PURPOSE: An arterio-venous fistula (AVF) raises mixed venous oxygen content and might thereby lessen the adverse consequences of venous admixture (physiological shunt) in patients with chronic lung disease. We hypothesized that therapeutic creation of an AVF in patients with severe COPD would thereby enhance oxygen delivery and improve exercise performance.
METHODS: We recruited 12 patients (10 men, 2 women) with severe COPD. Mean (SD) age was 66 (6) years, postbronchodilator FEV1 21 (8) %, DLCO 39 (14) %. Baseline PaO2 was 58 (3) mmHg and PaCO2 44 (5) mmHg breathing room air (RA). Exercise performance was assessed by 6-minute walking distance (dw6), breathing RA then supplemental oxygen (O2), at baseline, 6 weeks and 12 weeks after creating an AVF. Fistulas were created surgically (or percutaneously using a novel implantable device) in the iliofemoral region. Their luminal diameters ranged from 3 to 5 mm.
RESULTS: At baseline, O2 increased mean dw6 by 62 m (P=0.02). In 5 subjects (responders) there was a clinically meaningful increase >54 m. After creating the AVF, mean dw6 for all patients (breathing RA) increased by 56 m at 6 weeks (P=0.04) and by 59 m (P=0.02) at 12 weeks. Responders increased dw6 by 129 m at 6 weeks (P=0.02) and 124 m at 12 weeks (P<0.01). Non-responders showed insignificant changes in dw6 after 6 weeks (3 m) and 12 weeks (13 m). An exercise response to O2 at baseline was clearly associated with an exercise response to the fistula (Fisher's Exact P=0.02).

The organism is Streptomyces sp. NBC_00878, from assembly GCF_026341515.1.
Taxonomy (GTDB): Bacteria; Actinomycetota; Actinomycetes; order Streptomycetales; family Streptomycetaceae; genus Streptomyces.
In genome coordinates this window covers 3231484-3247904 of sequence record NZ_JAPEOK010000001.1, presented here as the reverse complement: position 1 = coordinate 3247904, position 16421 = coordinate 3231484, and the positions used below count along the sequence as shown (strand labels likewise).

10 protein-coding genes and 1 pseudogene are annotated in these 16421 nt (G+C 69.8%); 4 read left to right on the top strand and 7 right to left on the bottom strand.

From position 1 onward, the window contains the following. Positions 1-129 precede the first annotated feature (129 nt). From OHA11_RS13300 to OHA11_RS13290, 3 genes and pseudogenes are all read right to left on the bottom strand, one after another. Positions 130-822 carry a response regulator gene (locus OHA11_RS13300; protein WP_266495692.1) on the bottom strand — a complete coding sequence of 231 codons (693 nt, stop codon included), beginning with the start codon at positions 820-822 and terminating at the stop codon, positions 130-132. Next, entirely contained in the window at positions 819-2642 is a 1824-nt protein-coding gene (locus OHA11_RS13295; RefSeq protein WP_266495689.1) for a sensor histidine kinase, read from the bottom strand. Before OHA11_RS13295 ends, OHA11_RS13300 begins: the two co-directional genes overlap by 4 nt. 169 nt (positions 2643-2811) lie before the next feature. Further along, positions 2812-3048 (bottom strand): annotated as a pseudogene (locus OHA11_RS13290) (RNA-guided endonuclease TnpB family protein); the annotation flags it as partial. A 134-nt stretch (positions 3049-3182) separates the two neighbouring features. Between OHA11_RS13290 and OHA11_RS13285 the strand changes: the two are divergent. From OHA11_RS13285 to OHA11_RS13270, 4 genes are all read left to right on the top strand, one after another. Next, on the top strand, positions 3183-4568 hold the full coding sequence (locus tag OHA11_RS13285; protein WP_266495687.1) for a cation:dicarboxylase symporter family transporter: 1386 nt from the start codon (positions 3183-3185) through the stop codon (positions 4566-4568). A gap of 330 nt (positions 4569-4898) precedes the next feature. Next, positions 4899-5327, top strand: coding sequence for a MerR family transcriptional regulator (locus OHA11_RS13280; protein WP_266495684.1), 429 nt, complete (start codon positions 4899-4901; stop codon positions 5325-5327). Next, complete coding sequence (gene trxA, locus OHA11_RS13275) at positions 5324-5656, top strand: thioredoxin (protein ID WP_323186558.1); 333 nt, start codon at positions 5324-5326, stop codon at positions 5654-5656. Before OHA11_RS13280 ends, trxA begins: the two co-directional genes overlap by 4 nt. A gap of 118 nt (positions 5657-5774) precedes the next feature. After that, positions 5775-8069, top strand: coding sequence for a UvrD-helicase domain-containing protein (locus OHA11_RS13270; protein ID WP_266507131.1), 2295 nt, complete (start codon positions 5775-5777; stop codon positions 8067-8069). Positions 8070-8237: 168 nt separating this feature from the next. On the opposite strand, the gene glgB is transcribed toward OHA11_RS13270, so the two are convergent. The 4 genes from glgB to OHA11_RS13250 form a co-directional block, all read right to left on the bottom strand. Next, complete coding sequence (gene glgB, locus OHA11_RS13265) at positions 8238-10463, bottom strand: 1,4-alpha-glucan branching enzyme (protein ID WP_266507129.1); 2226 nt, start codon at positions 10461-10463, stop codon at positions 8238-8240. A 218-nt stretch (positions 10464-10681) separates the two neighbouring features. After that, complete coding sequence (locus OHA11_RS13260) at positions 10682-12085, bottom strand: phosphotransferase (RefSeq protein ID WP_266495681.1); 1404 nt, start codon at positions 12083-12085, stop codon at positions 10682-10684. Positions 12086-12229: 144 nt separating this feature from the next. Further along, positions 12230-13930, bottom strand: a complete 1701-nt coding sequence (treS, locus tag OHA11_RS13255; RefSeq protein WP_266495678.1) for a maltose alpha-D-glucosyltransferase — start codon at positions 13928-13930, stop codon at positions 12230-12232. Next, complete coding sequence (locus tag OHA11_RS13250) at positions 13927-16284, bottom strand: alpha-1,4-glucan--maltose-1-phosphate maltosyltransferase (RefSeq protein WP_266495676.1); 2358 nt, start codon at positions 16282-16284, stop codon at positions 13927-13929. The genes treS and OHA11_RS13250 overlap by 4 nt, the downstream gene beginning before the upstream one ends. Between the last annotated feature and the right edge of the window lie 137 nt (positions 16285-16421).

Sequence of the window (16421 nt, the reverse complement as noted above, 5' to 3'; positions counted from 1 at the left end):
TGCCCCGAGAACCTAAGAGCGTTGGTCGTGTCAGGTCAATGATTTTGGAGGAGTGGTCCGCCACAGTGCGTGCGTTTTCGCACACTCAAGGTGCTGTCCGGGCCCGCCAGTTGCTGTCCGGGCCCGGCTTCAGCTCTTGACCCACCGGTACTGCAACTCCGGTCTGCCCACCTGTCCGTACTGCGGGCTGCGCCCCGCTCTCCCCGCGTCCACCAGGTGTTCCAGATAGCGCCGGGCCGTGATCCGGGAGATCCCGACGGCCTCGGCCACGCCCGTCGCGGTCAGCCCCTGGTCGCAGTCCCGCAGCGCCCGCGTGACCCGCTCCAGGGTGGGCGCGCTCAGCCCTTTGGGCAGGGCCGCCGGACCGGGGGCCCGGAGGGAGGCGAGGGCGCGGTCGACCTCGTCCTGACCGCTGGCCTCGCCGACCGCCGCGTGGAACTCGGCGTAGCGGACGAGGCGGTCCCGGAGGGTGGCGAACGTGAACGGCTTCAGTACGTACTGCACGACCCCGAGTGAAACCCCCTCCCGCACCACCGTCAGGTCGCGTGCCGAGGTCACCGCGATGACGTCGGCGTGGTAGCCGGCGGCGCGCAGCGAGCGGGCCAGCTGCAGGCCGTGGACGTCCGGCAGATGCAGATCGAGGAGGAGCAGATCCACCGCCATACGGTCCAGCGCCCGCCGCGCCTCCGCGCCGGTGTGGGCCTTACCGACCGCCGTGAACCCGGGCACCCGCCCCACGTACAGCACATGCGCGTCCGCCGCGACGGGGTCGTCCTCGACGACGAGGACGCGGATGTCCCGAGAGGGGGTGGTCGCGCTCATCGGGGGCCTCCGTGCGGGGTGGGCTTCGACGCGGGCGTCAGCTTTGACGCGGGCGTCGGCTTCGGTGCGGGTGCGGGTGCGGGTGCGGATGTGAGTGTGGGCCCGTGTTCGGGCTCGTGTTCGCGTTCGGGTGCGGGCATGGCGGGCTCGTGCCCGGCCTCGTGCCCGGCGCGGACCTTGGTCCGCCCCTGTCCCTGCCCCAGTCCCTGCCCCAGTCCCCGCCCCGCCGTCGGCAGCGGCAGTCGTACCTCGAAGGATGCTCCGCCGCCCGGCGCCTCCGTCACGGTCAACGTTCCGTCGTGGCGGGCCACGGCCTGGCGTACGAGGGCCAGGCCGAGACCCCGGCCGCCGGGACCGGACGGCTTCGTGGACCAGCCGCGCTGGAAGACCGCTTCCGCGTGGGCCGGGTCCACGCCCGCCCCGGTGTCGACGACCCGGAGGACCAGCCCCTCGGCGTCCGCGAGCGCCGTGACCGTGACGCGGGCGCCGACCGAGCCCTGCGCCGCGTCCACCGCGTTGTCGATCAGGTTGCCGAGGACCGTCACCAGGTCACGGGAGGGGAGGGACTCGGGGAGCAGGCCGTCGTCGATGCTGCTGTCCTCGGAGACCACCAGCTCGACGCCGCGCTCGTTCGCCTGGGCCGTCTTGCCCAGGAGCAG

CONCLUSION: Therapeutic creation of an AVF increased exercise performance in COPD, presumably by raising mixed venous oxygen content and lessening the adverse consequences of venous admixture. Improved exercise performance breathing supplemental O2 predicted which patients obtained this unique benefit.
CLINICAL IMPLICATIONS: This study reveals that exercise performance in severe COPD can be improved by a simple procedure. Furthermore, patients likely to benefit may be selected by their response to supplemental O2 and a similar improvement in functional exercise capacity may be anticipated with a fistula.
DISCLOSURE: Christopher Cooper, Consultant fee, speaker bureau, advisory committee, etc. Consulting fee from ROX Medical; Product/procedure/technique that is considered research and is NOT yet approved for any purpose. Creation of an arterio-venous fistula is considered an experimental technique in patients with COPD. The percutaneous device used in some patients in not yet approved for this purpose.